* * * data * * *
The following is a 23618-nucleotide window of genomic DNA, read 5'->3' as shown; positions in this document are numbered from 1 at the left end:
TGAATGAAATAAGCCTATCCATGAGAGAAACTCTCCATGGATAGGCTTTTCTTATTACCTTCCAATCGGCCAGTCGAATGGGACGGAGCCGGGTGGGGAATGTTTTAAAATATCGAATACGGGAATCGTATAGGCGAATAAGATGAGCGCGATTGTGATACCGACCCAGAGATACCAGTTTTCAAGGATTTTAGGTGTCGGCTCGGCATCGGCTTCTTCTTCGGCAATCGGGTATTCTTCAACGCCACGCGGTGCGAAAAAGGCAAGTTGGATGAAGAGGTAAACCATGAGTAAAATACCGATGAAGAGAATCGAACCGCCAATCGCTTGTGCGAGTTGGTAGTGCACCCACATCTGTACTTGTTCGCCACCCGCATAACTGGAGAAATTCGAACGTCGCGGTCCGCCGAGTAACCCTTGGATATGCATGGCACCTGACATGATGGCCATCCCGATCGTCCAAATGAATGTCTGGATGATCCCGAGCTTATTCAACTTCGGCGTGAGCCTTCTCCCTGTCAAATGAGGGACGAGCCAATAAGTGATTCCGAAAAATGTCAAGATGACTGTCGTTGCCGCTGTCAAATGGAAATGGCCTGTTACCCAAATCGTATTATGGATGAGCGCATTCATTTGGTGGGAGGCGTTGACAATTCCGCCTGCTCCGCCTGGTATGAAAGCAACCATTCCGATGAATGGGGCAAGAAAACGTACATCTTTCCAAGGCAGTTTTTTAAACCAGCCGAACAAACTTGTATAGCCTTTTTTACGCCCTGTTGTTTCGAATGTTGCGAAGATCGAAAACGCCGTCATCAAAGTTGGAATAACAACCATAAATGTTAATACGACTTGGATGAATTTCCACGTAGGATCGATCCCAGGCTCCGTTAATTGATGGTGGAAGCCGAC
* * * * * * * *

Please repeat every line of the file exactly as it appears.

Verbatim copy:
The following is a 23618-nucleotide window of genomic DNA, read 5'->3' as shown; positions in this document are numbered from 1 at the left end:
TGAATGAAATAAGCCTATCCATGAGAGAAACTCTCCATGGATAGGCTTTTCTTATTACCTTCCAATCGGCCAGTCGAATGGGACGGAGCCGGGTGGGGAATGTTTTAAAATATCGAATACGGGAATCGTATAGGCGAATAAGATGAGCGCGATTGTGATACCGACCCAGAGATACCAGTTTTCAAGGATTTTAGGTGTCGGCTCGGCATCGGCTTCTTCTTCGGCAATCGGGTATTCTTCAACGCCACGCGGTGCGAAAAAGGCAAGTTGGATGAAGAGGTAAACCATGAGTAAAATACCGATGAAGAGAATCGAACCGCCAATCGCTTGTGCGAGTTGGTAGTGCACCCACATCTGTACTTGTTCGCCACCCGCATAACTGGAGAAATTCGAACGTCGCGGTCCGCCGAGTAACCCTTGGATATGCATGGCACCTGACATGATGGCCATCCCGATCGTCCAAATGAATGTCTGGATGATCCCGAGCTTATTCAACTTCGGCGTGAGCCTTCTCCCTGTCAAATGAGGGACGAGCCAATAAGTGATTCCGAAAAATGTCAAGATGACTGTCGTTGCCGCTGTCAAATGGAAATGGCCTGTTACCCAAATCGTATTATGGATGAGCGCATTCATTTGGTGGGAGGCGTTGACAATTCCGCCTGCTCCGCCTGGTATGAAAGCAACCATTCCGATGAATGGGGCAAGAAAACGTACATCTTTCCAAGGCAGTTTTTTAAACCAGCCGAACAAACTTGTATAGCCTTTTTTACGCCCTGTTGTTTCGAATGTTGCGAAGATCGAAAACGCCGTCATCAAAGTTGGAATAACAACCATAAATGTTAATACGACTTGGATGAATTTCCACGTAGGATCGATCCCAGGCTCCGTTAATTGATGGTGGAAGCCGAC